Rating: Solid Rock Fist Up Where did this one come from? Keanu Reeves may be one of the most laid back celebrities on the planet, but in his 12 years since completing The Matrix Trilogy, his career has been all over the place, taking heartbreaking roles in films such as A Scanner Darkly or playing up [...]
George Hickman is an Austin film maniac who does not sleep. Here’s Part Two of his capsule reviews of all the movies he saw at Fantastic Fest 2013 this year!
The Kansas City Art Institute and Alamo Drafthouse have joined forces to bring you Film School, a weekly student curated film series. This week – River’s Edge (1987) – Saturday, July 27th at 1:00 p.m.
Indeed everything that has a beginning has an ending, and how we choose to confront the challenges that come with existence define how that ending is resolved. In peace or in death. But the Matrix Trilogy doesn’t tell you that outright. It asks you to assemble the parts yourself and hopefully arrive at the same conclusion. But that might have been asking a bit much of its audience. Especially in the fall of 2003.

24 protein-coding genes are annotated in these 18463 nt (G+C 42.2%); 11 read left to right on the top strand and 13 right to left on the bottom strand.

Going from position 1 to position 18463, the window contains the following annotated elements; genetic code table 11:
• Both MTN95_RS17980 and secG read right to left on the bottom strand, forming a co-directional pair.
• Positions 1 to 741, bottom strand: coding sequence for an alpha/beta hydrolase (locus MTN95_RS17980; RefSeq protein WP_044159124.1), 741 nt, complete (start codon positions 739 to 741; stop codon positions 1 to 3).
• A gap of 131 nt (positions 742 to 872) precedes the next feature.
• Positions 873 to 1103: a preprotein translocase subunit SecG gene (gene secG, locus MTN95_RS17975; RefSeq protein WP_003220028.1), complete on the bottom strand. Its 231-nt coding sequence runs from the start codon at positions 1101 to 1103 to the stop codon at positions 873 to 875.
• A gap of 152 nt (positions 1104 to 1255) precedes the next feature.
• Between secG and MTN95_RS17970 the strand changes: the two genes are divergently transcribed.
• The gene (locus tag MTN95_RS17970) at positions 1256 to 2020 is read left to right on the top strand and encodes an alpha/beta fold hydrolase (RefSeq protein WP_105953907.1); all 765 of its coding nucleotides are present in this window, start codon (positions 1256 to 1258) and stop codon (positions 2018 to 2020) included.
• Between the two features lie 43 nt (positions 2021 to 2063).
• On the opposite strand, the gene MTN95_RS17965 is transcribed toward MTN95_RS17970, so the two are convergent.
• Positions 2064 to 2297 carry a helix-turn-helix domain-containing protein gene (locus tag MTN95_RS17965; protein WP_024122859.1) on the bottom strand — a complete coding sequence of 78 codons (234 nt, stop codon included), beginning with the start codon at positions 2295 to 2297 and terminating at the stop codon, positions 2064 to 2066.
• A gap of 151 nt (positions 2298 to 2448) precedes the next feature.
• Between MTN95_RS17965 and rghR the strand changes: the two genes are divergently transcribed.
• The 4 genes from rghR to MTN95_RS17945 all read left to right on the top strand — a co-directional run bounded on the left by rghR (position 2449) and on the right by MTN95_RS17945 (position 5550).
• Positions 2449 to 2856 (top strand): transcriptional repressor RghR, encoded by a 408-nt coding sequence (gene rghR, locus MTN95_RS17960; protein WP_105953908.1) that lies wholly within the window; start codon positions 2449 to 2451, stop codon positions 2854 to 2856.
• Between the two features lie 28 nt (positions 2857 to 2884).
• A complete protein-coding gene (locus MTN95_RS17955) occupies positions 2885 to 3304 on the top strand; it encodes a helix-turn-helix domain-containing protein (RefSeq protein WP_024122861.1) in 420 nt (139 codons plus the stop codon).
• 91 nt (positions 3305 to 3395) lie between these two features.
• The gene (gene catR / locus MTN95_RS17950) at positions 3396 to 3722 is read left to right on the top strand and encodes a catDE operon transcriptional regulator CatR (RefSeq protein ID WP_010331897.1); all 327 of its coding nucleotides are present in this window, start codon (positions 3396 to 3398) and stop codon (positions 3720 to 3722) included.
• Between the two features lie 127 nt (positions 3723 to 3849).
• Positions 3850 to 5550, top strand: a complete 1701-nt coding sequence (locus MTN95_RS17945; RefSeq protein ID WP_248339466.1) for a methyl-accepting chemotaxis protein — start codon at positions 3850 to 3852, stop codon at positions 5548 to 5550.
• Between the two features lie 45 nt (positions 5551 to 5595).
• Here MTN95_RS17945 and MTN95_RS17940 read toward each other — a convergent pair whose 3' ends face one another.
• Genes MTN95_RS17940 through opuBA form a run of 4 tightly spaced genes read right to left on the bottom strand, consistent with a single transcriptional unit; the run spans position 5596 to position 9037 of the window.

It takes a trilogy of posts to defend a controversial and series like The Matrix Trilogy. It would seem moral relativism has invaded Zion. One might guess this will play an important part in where this saga goes from here.
What follows is Part Two in Michael Bird’s column The Contrarian.
The Matrix Trilogy is a misunderstood triumph. We like our conflict between two sides: good and evil. When moral imperatives becomes moral relativism, you have a formula for confusion.
It takes a trilogy of posts to defend a controversial and series like The Matrix Trilogy.
What follows is Part One in Michael Bird’s column The Contrarian.